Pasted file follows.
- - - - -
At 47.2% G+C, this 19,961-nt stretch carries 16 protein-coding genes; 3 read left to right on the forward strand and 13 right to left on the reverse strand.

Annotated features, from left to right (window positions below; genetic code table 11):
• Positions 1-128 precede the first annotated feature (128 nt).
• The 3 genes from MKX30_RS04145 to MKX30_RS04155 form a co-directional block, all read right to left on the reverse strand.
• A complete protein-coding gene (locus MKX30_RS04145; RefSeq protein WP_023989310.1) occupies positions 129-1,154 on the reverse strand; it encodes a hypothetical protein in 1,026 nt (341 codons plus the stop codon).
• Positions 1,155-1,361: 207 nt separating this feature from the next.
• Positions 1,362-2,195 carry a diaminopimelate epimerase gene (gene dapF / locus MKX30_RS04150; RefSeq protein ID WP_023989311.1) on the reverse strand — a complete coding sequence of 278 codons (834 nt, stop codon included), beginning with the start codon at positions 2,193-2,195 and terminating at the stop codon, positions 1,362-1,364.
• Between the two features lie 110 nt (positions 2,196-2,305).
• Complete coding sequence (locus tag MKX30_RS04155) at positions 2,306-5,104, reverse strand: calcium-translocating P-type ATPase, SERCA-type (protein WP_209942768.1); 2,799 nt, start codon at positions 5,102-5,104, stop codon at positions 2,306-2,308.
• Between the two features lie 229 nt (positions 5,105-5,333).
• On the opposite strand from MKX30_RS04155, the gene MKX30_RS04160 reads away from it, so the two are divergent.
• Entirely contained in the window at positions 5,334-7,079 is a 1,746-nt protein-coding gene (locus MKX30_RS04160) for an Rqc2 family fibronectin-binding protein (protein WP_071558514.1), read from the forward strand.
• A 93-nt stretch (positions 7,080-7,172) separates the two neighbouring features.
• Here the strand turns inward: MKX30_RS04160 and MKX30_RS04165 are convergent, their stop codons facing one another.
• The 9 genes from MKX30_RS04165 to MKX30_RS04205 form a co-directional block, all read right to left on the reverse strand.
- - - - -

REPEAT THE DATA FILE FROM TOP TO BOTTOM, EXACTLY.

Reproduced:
At 47.2% G+C, this 19,961-nt stretch carries 16 protein-coding genes; 3 read left to right on the forward strand and 13 right to left on the reverse strand.

Annotated features, from left to right (window positions below; genetic code table 11):
• Positions 1-128 precede the first annotated feature (128 nt).
• The 3 genes from MKX30_RS04145 to MKX30_RS04155 form a co-directional block, all read right to left on the reverse strand.
• A complete protein-coding gene (locus MKX30_RS04145; RefSeq protein WP_023989310.1) occupies positions 129-1,154 on the reverse strand; it encodes a hypothetical protein in 1,026 nt (341 codons plus the stop codon).
• Positions 1,155-1,361: 207 nt separating this feature from the next.
• Positions 1,362-2,195 carry a diaminopimelate epimerase gene (gene dapF / locus MKX30_RS04150; RefSeq protein ID WP_023989311.1) on the reverse strand — a complete coding sequence of 278 codons (834 nt, stop codon included), beginning with the start codon at positions 2,193-2,195 and terminating at the stop codon, positions 1,362-1,364.
• Between the two features lie 110 nt (positions 2,196-2,305).
• Complete coding sequence (locus tag MKX30_RS04155) at positions 2,306-5,104, reverse strand: calcium-translocating P-type ATPase, SERCA-type (protein WP_209942768.1); 2,799 nt, start codon at positions 5,102-5,104, stop codon at positions 2,306-2,308.
• Between the two features lie 229 nt (positions 5,105-5,333).
• On the opposite strand from MKX30_RS04155, the gene MKX30_RS04160 reads away from it, so the two are divergent.
• Entirely contained in the window at positions 5,334-7,079 is a 1,746-nt protein-coding gene (locus MKX30_RS04160) for an Rqc2 family fibronectin-binding protein (protein WP_071558514.1), read from the forward strand.
• A 93-nt stretch (positions 7,080-7,172) separates the two neighbouring features.
• Here the strand turns inward: MKX30_RS04160 and MKX30_RS04165 are convergent, their stop codons facing one another.
• The 9 genes from MKX30_RS04165 to MKX30_RS04205 form a co-directional block, all read right to left on the reverse strand.